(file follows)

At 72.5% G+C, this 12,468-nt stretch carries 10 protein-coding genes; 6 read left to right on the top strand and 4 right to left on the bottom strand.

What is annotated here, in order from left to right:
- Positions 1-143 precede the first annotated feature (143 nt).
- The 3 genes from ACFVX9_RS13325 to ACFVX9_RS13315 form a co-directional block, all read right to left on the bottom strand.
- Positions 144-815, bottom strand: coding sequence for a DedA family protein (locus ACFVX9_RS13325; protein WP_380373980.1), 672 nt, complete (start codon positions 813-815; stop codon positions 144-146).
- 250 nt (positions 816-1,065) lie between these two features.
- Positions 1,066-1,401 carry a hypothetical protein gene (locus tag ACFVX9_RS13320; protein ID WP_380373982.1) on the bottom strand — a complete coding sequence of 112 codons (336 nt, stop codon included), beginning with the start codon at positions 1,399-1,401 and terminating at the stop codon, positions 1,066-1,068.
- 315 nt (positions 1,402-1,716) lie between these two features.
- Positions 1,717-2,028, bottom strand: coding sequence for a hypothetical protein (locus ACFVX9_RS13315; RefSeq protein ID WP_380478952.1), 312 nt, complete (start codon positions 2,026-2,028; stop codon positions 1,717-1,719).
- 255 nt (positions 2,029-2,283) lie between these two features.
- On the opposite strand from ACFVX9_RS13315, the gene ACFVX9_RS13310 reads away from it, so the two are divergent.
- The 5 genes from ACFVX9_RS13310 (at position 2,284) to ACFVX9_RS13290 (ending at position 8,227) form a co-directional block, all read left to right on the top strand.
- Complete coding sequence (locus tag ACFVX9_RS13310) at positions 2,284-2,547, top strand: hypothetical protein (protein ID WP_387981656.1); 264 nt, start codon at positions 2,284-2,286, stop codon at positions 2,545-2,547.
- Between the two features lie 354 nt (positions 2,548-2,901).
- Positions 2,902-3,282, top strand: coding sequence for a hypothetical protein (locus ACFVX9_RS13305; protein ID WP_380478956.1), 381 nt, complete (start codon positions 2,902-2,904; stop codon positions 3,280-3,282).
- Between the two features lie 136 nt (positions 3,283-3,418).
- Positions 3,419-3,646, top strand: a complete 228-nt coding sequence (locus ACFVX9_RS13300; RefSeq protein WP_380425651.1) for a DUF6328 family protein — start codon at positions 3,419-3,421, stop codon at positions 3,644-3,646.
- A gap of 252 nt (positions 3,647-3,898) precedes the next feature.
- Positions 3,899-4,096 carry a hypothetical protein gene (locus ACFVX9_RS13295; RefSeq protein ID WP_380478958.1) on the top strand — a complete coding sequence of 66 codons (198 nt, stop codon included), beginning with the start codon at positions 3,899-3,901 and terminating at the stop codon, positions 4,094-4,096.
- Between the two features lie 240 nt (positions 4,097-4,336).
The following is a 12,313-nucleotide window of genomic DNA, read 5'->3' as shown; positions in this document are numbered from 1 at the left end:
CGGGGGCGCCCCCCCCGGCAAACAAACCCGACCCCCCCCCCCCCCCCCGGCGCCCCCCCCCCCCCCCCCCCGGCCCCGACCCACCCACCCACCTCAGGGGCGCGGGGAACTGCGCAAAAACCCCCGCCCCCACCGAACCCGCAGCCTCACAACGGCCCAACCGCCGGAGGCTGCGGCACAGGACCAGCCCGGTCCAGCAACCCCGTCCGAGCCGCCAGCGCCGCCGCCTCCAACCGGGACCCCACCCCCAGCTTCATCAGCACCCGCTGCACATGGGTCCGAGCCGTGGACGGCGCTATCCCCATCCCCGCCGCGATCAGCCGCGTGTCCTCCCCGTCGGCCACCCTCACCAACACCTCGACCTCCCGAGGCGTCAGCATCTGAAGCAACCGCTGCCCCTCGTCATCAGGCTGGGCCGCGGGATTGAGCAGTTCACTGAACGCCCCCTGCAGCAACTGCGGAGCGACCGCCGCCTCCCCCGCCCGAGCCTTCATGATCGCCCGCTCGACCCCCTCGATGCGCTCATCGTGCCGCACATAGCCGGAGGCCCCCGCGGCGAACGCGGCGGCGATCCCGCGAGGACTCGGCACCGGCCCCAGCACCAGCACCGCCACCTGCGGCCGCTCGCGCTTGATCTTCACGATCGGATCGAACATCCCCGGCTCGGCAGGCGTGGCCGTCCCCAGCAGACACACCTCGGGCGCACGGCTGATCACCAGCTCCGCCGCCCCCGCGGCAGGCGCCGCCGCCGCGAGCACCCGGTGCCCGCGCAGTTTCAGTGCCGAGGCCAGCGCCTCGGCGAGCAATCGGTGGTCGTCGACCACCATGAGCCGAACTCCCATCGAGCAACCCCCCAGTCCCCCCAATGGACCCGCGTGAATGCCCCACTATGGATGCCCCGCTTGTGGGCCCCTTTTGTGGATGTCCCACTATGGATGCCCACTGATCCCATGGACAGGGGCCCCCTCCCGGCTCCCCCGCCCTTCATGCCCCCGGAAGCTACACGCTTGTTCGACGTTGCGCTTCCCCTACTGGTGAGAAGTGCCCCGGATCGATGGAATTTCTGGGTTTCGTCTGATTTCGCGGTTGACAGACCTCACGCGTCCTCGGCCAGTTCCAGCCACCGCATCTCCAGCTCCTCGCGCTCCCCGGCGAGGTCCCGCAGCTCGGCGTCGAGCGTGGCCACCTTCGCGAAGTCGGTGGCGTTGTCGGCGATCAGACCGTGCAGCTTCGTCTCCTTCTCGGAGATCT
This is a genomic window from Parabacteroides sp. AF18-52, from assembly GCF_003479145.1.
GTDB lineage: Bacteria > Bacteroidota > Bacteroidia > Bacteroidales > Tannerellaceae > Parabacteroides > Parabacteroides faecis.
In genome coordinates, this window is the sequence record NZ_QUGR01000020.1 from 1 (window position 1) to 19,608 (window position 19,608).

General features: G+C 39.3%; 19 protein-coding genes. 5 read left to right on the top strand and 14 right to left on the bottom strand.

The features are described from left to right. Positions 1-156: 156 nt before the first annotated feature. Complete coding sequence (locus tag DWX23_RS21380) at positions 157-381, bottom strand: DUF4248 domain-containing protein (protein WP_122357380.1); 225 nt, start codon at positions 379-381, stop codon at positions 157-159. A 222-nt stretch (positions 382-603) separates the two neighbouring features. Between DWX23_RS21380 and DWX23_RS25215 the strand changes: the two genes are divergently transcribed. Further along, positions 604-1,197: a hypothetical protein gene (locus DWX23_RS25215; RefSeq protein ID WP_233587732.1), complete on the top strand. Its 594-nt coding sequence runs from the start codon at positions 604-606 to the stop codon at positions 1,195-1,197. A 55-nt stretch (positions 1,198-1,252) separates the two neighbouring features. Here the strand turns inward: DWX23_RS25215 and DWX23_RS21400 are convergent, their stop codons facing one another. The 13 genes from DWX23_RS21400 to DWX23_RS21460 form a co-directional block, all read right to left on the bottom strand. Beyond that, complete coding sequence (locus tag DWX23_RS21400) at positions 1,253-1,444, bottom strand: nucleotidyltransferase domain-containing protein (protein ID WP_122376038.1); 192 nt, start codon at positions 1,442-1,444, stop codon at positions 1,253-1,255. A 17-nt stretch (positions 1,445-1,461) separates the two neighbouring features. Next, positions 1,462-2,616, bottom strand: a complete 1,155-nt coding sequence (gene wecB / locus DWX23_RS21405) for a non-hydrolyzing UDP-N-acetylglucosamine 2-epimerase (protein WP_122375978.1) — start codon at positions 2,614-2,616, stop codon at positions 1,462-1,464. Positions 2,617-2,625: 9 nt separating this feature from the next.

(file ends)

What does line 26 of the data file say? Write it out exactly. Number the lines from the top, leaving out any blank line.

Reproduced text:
General features: G+C 39.3%; 19 protein-coding genes. 5 read left to right on the top strand and 14 right to left on the bottom strand.